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A simple question I hope...

Initially, have two separate containers of 2 different ideal gases, 1.) N1, P, T, V1 and 2.) N2, P, T, V2.

After mixing, the pressure and temperature are still P and T, but the volume is additive. Assuming isolated system.

So I calculated the change in entropy with $\Delta\,S_i = n\,R\,\ln((V1+V2)/Vi)$. I found the change to be positive, which is to be expected.

Then when I look at the first law, $d\,U = \delta\,Q - \delta\,W$, I think that as the temperatures did not change then the internal energy of the gases did not change and $d\,U = 0$. Also, I think that there was no work done and so there is no heat transfer, $\delta\,Q$. *Is this right? * *Is the total energy change zero too? *

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2 Answers

Let's assume that in your setup:

  1. The combined system of gas 1 + gas 2 is thermally insulated from the environment (so that there is no heat exchange between the environment and the gases as they mix.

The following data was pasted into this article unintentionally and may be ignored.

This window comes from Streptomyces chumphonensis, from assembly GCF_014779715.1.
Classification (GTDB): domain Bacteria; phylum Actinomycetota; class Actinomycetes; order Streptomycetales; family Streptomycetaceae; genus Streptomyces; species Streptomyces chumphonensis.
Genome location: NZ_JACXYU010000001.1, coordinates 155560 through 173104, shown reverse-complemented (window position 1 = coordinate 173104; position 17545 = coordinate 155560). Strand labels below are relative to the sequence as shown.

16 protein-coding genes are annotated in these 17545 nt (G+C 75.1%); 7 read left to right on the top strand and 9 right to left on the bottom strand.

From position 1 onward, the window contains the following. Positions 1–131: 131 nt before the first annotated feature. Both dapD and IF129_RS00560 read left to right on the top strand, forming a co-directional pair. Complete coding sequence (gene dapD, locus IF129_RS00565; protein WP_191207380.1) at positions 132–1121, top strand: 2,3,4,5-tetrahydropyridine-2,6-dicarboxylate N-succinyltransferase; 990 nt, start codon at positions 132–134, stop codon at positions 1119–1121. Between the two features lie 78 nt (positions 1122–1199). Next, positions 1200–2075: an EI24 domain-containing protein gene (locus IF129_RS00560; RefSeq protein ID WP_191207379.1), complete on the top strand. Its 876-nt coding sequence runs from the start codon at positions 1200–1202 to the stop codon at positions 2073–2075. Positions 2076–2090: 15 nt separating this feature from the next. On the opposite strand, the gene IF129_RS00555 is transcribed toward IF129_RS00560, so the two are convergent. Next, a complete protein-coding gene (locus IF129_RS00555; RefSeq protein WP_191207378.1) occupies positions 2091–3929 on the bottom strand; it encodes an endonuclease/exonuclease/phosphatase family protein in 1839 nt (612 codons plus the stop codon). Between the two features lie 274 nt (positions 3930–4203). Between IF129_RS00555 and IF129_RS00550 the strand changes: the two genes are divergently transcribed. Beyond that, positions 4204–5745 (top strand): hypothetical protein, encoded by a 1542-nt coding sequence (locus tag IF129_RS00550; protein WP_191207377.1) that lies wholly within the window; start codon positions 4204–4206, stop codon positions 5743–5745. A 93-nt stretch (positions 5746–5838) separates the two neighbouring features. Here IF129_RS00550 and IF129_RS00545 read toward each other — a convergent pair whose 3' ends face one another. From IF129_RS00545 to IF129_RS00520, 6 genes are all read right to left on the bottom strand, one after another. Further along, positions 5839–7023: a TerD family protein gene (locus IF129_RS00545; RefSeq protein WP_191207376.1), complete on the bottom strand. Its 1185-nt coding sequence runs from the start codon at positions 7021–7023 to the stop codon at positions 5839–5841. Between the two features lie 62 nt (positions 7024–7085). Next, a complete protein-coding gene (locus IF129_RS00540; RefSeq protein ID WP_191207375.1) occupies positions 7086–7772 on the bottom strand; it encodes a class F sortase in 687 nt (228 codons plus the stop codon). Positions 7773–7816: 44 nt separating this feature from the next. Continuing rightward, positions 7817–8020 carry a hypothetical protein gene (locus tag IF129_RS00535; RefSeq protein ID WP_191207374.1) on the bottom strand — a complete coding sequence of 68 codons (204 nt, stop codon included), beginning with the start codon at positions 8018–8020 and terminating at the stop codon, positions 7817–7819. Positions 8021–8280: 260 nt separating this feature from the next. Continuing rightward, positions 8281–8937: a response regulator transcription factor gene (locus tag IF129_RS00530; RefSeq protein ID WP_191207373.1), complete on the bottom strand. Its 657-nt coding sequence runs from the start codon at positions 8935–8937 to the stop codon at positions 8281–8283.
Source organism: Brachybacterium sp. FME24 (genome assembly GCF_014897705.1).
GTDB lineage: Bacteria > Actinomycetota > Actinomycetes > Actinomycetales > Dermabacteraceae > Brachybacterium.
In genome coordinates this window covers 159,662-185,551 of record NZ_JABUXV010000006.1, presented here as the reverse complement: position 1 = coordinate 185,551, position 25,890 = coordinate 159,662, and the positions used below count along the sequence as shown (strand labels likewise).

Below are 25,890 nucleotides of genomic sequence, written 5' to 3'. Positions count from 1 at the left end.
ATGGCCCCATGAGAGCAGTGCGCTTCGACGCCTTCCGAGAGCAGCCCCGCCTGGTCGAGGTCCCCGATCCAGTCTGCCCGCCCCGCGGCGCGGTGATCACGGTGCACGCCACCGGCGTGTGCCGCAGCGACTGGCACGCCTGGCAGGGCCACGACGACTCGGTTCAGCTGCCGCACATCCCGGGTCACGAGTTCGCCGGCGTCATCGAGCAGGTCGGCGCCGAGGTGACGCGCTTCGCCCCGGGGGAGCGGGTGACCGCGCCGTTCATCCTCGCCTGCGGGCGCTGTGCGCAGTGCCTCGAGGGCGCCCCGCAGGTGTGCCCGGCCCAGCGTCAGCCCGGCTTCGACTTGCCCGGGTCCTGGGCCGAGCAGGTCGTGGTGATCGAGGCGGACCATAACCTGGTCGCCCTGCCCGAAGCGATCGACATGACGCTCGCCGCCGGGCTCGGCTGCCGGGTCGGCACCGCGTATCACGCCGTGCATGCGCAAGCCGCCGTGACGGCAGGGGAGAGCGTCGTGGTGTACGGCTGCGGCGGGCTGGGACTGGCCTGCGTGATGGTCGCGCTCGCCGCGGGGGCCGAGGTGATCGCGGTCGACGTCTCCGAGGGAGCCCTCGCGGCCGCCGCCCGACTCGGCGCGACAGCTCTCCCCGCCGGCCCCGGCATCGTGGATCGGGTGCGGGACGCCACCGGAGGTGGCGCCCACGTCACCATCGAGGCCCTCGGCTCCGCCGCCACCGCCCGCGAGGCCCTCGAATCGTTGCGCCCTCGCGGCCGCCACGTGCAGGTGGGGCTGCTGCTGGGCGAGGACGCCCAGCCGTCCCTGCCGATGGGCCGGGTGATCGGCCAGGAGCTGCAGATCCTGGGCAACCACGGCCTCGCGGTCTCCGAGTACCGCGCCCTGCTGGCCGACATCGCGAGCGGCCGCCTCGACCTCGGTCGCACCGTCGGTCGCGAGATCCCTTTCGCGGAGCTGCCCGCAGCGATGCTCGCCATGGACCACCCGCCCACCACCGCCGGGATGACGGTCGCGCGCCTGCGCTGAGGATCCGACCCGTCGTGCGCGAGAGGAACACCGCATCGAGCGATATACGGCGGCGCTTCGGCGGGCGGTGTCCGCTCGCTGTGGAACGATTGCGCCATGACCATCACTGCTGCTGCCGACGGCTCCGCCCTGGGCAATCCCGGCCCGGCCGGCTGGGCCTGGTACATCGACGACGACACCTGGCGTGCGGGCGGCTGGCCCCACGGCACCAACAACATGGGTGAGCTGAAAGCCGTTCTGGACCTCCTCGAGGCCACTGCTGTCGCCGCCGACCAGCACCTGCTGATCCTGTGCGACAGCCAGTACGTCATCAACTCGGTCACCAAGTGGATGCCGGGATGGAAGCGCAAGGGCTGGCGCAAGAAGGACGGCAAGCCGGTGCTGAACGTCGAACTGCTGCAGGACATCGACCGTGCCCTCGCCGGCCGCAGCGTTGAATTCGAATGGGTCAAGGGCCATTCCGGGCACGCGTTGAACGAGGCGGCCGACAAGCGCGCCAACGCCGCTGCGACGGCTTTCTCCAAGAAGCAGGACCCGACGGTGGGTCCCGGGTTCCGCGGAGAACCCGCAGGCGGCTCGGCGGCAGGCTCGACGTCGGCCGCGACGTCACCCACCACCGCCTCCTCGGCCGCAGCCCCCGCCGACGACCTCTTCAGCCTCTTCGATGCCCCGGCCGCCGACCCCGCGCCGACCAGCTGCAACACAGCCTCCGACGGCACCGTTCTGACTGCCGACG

2. The original gas samples are separated by a partition, and to allow them to mix we simply remove the partition and allow them to freely expand into one another to fill the entire container.

In this case, one should be careful not to use the first law in differential form (which only holds for quasi-static processes). The first law is still true, however in the form $\Delta U = Q-W$ where $Q$ is the total heat transferred to the combined system, and $W$ is the total work done by the system. You are right that $Q=0$ and $W=0$ in such a situation and therefore $\Delta U = 0$ as you indicate.

Cheers!

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On a simpler note consider it this way:

1) Firstly the assumption of system being 'isolated' implies that there is no exchange of heat/energy (or mass/enthalpy) with its surrounding. Hence ΔQ = 0. Here the system is two gas volumes, and the surrounding is everything else.

2) Secondly since both the gases are at same pressure to begin with, they do not expend or gain any p-V work during mixing. Hence, ΔW = 0. An intricacy may arise from the process of removing the partition between the gases which will add a finite amount of 'work' to the system, but this can be neglected in the present case. This is similar to what is referred to as the 'stirrer work' in many thermodynamics textbooks.

And so from the first law of thermodynamics, the system should not undergo any change in its internal energy.

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